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Germany

German government unveils unprecedented austerity plan

German Chancellor Angela Merkel has announced an unprecedented austerity package involving initial spending cuts of 11.2 billion euros beginning in 2011. The government hopes to save 80 billion euros by 2014.

Chancellor Angela Merkel

Merkel announced the austerity plan at a press conference in Berlin

German Chancellor Angela Merkel has announced an unprecedented austerity package involving initial spending cuts of 11.2 billion euros beginning in 2011. The government hopes to save 80 billion euros by 2014.

The German government on Monday unveiled the largest package of austerity measures in the country's history, with deep cuts in social welfare programs and the public sector.

The plan will see savings of 11.2 billion euros ($13.4 billion) in the 2011 budget. The following years would see incrementally increasing savings adding up to 80 billion euros by 2014.

The package announced is much larger than expected, with many analysts having predicted cuts of around 50 billion euros. The government, a coalition of Chancellor Angela Merkel's Christian Democrats and the liberal Free Democrats, is now pushing larger cuts over a shorter period of time.

Total budget cuts are to rise to 17.1 billion euros in 2012, 25.7 billion euros in 2013 and 32.4 billion euros in 2014. The measures include 10,000 public sector job cuts over four years and reductions in tax cuts and various state subsidies.

Announcing the plan, Merkel said Germany's pension rate would not change, nor would the coalition government's planned reforms to health care.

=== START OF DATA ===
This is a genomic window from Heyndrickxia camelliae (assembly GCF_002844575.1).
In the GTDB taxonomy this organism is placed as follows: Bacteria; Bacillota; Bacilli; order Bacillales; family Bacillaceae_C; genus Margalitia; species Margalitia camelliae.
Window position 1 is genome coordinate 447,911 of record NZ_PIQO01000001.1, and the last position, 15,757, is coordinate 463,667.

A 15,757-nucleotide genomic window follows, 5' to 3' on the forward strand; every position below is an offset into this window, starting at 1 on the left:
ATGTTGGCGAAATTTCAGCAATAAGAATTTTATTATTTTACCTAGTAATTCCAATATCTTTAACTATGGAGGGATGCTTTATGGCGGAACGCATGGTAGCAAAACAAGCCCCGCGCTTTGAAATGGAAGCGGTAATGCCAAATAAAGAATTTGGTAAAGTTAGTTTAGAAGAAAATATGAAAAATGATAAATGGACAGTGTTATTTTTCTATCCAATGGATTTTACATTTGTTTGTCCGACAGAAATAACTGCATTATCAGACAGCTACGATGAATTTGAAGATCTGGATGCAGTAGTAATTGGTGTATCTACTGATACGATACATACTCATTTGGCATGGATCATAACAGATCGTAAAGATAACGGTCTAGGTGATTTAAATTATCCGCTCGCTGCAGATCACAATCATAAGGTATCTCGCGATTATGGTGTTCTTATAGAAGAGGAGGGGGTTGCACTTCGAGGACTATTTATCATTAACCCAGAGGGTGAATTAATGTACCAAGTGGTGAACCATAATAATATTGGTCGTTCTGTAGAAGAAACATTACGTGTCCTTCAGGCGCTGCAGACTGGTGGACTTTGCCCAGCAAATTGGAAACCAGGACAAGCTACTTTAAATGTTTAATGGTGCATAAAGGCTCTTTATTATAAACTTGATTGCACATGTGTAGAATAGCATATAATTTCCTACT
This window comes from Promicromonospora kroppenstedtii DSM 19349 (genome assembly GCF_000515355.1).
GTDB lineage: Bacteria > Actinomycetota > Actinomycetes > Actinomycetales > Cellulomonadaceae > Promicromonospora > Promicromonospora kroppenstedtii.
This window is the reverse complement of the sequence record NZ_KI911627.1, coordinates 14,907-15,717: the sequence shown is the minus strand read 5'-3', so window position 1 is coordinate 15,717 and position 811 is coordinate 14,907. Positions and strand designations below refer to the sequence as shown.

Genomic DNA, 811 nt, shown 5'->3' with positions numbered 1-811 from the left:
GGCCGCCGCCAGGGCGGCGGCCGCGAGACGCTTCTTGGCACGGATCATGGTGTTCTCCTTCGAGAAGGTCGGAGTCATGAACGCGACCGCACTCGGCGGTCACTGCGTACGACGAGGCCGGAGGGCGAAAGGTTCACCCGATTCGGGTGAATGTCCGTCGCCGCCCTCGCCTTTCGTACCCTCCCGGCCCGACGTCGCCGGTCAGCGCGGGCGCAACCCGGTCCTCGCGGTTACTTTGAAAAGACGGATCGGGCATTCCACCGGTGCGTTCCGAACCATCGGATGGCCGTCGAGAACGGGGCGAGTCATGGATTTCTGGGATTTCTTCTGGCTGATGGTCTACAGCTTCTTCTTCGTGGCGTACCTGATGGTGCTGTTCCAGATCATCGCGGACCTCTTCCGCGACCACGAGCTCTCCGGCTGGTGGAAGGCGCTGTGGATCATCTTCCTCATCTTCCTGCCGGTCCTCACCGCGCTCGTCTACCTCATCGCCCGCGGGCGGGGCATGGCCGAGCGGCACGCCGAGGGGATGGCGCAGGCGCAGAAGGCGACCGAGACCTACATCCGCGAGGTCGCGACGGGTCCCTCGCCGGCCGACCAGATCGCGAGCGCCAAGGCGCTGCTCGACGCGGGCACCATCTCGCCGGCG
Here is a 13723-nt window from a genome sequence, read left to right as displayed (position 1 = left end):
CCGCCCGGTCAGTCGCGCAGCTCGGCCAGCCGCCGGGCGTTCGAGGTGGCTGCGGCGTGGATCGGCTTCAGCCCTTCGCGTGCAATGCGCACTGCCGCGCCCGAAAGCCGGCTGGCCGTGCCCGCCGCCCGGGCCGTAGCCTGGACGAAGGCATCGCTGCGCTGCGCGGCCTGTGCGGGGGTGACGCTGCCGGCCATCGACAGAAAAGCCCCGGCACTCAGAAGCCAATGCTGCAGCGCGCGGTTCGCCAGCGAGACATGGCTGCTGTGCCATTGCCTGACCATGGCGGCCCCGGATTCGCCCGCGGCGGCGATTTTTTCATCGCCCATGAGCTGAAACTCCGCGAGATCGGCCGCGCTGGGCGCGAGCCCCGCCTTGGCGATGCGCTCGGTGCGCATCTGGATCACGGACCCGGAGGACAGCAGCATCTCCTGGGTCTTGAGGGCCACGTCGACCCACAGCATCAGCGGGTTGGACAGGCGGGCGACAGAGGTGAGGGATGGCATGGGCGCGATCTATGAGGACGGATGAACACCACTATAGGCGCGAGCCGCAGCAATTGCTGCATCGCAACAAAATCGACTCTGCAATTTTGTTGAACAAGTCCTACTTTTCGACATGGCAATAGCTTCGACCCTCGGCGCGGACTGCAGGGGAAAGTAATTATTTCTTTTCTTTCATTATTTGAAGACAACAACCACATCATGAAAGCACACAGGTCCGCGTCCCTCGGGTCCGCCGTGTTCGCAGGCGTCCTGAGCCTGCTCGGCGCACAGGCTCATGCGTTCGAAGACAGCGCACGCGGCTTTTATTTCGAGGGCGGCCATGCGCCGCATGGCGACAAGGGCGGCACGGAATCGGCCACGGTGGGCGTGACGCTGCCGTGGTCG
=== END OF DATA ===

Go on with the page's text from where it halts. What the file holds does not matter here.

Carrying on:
She said however the German armed forces, the Bundeswehr, would undergo significant structural reform, with Defense Minister Karl-Theodor zu Guttenberg earlier having been asked to examine ways the 250,000-strong Bundeswehr could shed some 40,000 personnel.

Germany's budget allocations for 2010

Germany's 2011 will differ greatly from its 2010 budget

Merkel: no choice

Flanked by Free Democrats leader Guido Westerwelle, who is also Germany's vice chancellor, Merkel said there was no other alternative to the savings plan.

"I can say that the last few hours have seen an historic show of strength on the part of our government," she said. "Germany has never agreed to an austerity package to this extent, but these cuts have to be made in order for the country to establish a stable economic future."

Merkel added that the austerity package would mean Germany would be in compliance with budget deficit limits stipulated under the European Stability and Growth Pact by 2013 at the latest.

Cabinet ministers met for 11 hours from Sunday afternoon into Monday morning to discuss the savings plan. Merkel reportedly held meetings with the entire cabinet at noon after meeting individually with the labor, transport and defense ministers.

Opposition united

SPD leader Sigmar Gabriel

Gabriel came out in opposition to the government plan

Criticism of the austerity measures circulated among opposition parties immediately after the plan was announced.

The leader of the opposition Social Democrats, Sigmar Gabriel, called the plans poor and immature, saying the Merkel government had acted in the interests of the "wealthy and the clientele of the Free Democrats."

Adolf Bauer, president of the German Association for Social Affairs, said the austerity plan meant "social cohesion in Germany is really going to be tested."

Greens parliamentary group leader Volker Beck said the government had avoided increasing its revenue by drawing more from the winners of the financial crisis and the wealthy.

The Left Party took a similar line, labeling the savings package socially unfair, saying it did not amount to saving, but rather to cutting.

"It's a matter of a further redistribution from the poor to the rich," said party president Gesine Loetzsch.

Author: Darren Mara, Andrew Bowen (dpa/Reuters)

Editor: Chuck Penfold

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